Our first annual(?) cousins reunion began with a low-key dinner at Borrelli’s Restaurant on the Kenora waterfront. We are all descendants of Frederick and Adela Olafsson, but this is the first time that many of us had met. Linda brought Helen Hobert’s book “The Descendants of Olaf and Eva Anderson”. Sharon brought two albums of beautiful, old photos. Everyone brought stories. I wish I had brought a tape recorder.

The next morning we toured the cemetery where our ancestor Adela Olafsson and the parents and grandparents of many of us are buried. There is no stone marker for Adela, but she is in the Carlson family plot. There is even a monument to victims of the typhoid epidemic of 1906 through 1909 who lie in unmarked graves. These victims include Emma Holm and Maria Holm’s first husband and 6-month-old daughter, Olaf and Agnes Anderson.

After the cemetery visit, Linda took Gail and me on a tour of old “Swede town”, aka Lakeside, pointing out locations where our relatives lived and where other landmarks, such as the Vasa Fellowship Hall, were. We also visited the memorial for the students who attended the St. Mary’s Indian Residential School. Linda has First Nation ancestry through her father

Finally we went up Anderson Branch Road to where Samson brothers had had their farms. My grandfather, Victor, and John Samson had purchased adjacent land along the Winnipeg River in 1913 so we think that Victor’s land was near this location.

Al (3rd gen), Gail, Linda (3rd gen), Paula (4th gen),
Charlotte (2nd gen), Bill (2nd gen), and Lisa
Bill (2nd gen), Lisa, Grant (3rd gen), a guest, and Sharon (3rd gen)

Siblings Charlotte and Bill

Three generations: Linda, Paula, and Charlotte

Vicki (3rd gen), Grant, and Sharon at their grandparents' grave

Al, Linda, and Gail at the Carlson stone. Inset shows Victor Holm,
Carl Holm, Anna Carlson, and Alida Carlson at same place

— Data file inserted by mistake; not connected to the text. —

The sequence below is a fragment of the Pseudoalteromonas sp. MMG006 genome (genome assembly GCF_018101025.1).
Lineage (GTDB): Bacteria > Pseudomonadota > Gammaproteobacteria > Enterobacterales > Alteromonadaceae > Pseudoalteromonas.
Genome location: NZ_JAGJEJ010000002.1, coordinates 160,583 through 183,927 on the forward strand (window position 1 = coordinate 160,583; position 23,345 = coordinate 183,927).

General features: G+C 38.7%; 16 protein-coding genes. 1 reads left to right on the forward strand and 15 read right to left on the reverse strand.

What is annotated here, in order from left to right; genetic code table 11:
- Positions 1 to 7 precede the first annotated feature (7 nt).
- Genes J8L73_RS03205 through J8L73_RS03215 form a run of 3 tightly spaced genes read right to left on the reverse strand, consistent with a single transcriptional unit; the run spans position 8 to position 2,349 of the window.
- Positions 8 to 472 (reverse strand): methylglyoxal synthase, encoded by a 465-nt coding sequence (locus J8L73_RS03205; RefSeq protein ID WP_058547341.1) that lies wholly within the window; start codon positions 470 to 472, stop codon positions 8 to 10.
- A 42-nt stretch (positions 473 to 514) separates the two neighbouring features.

Linda at her grandparents grave

Monument for plague victims in unmarked graves

Memorial for the students at the St. Mary’s Indian Residential School

Kenora is in a beautiful location. The main features are Lake of the Woods and the Winnipeg River, but there are a large number of smaller lakes scattered throughout the region. Hills (and islands) are formed of rock outcroppings with thin deposits of soil supporting white birch, pine, poplar and fir trees.

The city now has a microbrewery, which we visited. McLeod Park also has Husky the Muskie, a 40-foot statue of a fighting muskellunge, and when we visited, artists had set imaginative representations of muskies throughout the city. That weekend Kenora also hosted a bass fishing contest, the Kenora Bass Invitational, and the North West International Rowing Association Championship, with teams from Saskatchewan, Manatoba and Minnesota as well as Ontario.
Rocky shoreline near where Al’s grandfather
bought 172 acres of rocky land
A small corner of Lake of the Woods

Husky the Muskie

What about 2015? Let me quote Linda: “Bonny Lees, Dennis Bishop, Brad Holway, Patricia Holm....notice given... there may well be a family reunion happening in these parts next summer”. Be sure to think about keeping some time open for it.

Updated: 28 Aug 2015, by Albert Holm